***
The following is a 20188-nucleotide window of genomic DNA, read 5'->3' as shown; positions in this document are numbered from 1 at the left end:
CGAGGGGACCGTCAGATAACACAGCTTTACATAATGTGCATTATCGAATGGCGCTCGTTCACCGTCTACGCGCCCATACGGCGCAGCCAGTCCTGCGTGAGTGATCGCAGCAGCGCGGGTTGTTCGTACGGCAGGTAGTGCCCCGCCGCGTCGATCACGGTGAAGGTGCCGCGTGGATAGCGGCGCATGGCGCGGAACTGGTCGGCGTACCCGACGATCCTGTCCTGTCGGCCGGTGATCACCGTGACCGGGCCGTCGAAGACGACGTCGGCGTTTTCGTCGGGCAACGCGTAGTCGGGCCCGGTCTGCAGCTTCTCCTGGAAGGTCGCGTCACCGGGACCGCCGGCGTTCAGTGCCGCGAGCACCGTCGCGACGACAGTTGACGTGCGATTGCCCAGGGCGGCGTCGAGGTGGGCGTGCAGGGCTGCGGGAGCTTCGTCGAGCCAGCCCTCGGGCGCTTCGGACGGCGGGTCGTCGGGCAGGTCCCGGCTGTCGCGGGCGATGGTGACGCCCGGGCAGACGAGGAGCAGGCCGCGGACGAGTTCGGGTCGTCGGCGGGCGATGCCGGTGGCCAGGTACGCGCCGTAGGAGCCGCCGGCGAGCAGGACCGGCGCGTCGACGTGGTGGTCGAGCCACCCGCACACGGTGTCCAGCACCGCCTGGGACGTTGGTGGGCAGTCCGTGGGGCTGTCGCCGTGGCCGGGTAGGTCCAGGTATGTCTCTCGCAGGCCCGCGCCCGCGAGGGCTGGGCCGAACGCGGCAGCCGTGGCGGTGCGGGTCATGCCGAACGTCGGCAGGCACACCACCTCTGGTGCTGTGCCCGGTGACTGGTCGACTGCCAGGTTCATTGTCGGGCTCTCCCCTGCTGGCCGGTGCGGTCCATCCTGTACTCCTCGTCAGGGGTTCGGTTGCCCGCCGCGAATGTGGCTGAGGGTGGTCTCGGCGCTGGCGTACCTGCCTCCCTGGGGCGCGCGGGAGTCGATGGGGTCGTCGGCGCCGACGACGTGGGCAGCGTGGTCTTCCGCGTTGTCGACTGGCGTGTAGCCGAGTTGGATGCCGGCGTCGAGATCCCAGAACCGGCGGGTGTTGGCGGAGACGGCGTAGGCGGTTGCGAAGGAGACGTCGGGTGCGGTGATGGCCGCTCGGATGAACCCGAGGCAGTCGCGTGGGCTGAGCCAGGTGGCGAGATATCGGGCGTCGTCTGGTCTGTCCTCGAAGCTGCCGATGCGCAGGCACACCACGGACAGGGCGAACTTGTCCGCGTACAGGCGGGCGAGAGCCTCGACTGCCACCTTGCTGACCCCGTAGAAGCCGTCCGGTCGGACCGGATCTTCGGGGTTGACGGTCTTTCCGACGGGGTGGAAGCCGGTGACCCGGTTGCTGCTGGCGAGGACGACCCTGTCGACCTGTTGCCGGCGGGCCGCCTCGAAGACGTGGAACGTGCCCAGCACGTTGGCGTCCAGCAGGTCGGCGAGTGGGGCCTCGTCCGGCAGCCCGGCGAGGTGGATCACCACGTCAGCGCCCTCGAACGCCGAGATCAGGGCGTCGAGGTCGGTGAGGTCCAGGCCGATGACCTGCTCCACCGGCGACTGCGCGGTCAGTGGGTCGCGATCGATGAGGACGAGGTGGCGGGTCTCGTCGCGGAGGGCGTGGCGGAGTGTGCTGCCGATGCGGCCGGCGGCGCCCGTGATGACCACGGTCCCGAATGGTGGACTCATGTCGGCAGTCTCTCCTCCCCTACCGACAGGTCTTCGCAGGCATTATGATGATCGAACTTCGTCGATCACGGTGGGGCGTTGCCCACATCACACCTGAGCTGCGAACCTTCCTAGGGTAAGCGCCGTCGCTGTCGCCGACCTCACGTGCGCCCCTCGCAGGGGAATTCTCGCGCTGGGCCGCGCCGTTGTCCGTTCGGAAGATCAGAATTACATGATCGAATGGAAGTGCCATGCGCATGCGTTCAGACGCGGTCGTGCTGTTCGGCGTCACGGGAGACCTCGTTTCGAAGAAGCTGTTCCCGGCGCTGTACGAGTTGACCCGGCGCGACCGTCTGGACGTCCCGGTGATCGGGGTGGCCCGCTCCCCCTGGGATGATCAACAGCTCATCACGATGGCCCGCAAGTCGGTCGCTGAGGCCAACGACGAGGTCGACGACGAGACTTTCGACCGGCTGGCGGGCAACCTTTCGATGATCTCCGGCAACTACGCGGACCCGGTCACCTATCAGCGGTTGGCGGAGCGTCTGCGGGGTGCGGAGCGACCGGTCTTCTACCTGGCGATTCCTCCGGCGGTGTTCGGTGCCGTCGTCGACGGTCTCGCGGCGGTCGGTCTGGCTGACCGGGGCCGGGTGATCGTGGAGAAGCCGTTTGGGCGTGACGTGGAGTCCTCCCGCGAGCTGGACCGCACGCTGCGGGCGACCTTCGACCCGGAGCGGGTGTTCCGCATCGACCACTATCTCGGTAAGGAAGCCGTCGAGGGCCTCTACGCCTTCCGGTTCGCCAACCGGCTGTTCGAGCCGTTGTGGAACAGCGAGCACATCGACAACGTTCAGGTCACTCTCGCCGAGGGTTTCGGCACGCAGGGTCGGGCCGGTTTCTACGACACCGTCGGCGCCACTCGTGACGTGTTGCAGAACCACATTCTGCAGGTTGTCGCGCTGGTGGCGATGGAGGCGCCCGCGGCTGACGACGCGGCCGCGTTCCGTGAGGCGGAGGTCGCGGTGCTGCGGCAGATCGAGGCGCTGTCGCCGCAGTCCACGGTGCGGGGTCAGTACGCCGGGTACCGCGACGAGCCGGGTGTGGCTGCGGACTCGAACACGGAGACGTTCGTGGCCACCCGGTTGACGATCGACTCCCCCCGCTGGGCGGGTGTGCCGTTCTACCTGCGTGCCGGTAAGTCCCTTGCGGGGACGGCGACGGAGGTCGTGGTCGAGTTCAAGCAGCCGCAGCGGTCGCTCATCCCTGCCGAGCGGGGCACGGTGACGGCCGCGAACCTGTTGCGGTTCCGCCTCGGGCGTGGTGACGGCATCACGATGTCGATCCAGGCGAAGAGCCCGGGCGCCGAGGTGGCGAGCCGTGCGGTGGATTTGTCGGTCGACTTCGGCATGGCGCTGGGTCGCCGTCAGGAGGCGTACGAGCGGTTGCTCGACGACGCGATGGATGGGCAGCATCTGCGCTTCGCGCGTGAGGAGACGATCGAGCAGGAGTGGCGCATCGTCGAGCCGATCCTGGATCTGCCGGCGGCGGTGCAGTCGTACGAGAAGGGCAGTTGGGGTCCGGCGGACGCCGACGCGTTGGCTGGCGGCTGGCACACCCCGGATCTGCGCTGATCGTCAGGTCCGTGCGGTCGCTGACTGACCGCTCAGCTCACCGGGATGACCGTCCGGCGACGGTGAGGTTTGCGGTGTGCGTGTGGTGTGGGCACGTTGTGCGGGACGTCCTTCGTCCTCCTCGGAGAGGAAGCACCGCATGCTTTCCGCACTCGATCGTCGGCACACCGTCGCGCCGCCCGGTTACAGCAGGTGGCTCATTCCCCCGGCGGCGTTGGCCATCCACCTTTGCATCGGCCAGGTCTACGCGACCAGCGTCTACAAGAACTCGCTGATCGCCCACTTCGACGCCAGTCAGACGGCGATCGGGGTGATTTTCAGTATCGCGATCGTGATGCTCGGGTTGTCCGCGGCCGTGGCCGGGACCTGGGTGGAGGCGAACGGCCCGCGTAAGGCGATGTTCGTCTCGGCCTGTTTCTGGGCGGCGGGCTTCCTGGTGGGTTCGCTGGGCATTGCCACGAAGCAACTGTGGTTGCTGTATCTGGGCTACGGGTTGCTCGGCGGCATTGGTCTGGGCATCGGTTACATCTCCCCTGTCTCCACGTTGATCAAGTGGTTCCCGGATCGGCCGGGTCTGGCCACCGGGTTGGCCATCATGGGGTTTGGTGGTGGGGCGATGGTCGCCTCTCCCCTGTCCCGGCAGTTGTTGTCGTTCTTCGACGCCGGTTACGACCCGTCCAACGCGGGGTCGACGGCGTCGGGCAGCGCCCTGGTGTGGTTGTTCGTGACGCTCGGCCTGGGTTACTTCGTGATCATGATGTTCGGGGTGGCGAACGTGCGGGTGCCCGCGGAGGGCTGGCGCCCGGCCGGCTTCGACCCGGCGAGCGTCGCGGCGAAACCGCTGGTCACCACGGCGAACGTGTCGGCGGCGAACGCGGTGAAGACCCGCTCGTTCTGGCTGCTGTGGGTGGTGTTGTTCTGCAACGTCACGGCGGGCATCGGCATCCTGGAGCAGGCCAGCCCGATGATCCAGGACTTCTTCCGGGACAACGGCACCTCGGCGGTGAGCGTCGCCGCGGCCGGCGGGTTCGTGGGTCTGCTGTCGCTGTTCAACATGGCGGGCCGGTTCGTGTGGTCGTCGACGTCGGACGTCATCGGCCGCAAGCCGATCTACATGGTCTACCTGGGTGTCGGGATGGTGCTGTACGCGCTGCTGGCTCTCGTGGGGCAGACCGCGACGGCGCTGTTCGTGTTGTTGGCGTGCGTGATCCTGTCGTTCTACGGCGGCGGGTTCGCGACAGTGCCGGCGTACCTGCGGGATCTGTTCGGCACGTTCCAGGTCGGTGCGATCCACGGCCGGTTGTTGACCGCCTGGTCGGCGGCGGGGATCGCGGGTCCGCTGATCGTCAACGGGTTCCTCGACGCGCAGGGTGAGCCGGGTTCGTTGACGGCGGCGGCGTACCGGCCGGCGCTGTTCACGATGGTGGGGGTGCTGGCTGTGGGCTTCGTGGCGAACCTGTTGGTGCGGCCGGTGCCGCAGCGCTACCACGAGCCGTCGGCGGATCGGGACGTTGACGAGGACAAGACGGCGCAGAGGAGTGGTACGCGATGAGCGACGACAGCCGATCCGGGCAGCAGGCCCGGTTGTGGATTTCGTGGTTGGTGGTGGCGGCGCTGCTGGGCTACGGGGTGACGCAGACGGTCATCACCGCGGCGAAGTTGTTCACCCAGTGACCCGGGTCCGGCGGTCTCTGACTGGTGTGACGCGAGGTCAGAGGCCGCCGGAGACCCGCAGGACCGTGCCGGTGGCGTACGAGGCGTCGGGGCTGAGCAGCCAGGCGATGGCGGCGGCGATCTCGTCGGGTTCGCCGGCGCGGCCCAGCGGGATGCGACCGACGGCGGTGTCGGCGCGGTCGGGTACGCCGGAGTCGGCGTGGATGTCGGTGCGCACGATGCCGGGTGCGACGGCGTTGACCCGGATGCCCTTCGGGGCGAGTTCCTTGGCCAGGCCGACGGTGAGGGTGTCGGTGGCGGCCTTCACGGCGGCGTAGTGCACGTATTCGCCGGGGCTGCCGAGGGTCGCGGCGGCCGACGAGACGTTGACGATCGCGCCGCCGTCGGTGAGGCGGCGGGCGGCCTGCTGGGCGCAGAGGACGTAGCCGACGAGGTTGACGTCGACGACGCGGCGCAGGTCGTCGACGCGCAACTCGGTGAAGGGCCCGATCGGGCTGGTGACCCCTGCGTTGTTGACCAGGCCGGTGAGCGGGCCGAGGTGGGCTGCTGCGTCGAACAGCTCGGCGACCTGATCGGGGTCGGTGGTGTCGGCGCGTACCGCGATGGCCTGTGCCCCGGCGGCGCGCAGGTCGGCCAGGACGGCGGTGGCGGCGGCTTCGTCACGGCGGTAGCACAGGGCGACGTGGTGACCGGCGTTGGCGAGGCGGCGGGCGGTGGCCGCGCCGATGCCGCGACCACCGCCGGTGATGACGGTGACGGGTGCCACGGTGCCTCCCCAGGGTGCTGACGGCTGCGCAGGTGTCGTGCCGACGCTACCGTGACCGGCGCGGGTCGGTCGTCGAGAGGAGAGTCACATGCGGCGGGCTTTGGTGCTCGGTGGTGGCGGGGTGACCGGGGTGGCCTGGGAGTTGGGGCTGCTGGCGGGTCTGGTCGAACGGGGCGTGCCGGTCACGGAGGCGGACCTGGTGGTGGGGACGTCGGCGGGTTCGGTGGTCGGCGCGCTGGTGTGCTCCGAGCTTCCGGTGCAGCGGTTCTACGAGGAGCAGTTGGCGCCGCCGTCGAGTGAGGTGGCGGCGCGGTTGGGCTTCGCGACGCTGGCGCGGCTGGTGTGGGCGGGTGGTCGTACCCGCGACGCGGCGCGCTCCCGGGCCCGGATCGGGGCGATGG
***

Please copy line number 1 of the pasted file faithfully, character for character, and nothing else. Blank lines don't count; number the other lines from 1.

The following is a 20188-nucleotide window of genomic DNA, read 5'->3' as shown; positions in this document are numbered from 1 at the left end: